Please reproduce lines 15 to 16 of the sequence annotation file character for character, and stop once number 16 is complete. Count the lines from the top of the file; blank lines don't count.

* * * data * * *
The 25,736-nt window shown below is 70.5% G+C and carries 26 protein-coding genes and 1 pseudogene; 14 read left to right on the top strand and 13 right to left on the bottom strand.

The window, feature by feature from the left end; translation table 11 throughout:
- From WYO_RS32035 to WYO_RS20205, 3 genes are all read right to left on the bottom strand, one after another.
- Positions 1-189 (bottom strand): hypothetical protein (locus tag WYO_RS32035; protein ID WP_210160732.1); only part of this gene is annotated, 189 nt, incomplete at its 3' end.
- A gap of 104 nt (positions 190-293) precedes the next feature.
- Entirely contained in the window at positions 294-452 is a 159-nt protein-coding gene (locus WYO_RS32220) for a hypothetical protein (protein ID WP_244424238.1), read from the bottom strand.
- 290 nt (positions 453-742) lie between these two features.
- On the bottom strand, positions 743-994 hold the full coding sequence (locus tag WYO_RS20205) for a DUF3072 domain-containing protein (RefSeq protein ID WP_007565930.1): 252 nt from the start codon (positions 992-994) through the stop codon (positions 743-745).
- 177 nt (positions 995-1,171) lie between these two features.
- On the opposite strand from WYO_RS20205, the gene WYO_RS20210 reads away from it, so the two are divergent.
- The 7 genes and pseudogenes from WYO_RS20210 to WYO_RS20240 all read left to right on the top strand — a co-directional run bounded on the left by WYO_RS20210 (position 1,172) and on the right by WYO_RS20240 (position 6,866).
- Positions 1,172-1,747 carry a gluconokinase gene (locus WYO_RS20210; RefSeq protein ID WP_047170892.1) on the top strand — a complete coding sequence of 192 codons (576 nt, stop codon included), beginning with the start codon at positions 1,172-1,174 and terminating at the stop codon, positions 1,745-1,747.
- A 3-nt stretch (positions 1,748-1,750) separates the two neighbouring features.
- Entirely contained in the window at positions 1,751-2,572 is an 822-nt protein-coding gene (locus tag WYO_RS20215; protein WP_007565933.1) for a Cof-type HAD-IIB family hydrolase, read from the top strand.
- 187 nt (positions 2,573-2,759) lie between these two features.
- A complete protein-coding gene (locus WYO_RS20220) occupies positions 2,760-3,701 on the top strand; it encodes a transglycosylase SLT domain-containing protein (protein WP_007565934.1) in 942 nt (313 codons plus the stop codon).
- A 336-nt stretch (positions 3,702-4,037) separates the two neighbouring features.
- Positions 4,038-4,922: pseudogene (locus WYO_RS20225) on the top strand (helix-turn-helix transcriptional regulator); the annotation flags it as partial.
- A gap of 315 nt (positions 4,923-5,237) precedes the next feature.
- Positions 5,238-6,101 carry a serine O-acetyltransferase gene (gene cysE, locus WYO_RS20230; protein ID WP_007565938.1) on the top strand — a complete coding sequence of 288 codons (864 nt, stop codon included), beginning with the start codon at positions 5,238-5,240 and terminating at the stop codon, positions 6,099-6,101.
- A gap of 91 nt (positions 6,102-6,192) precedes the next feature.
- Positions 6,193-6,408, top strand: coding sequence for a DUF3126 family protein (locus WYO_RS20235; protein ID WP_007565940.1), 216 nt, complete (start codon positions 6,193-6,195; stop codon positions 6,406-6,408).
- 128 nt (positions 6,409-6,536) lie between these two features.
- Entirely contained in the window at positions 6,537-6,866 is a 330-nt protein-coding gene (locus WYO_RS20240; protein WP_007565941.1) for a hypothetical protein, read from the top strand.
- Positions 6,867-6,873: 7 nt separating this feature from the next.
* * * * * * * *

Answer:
- 187 nt (positions 2,573-2,759) lie between these two features.
- A complete protein-coding gene (locus WYO_RS20220) occupies positions 2,760-3,701 on the top strand; it encodes a transglycosylase SLT domain-containing protein (protein WP_007565934.1) in 942 nt (313 codons plus the stop codon).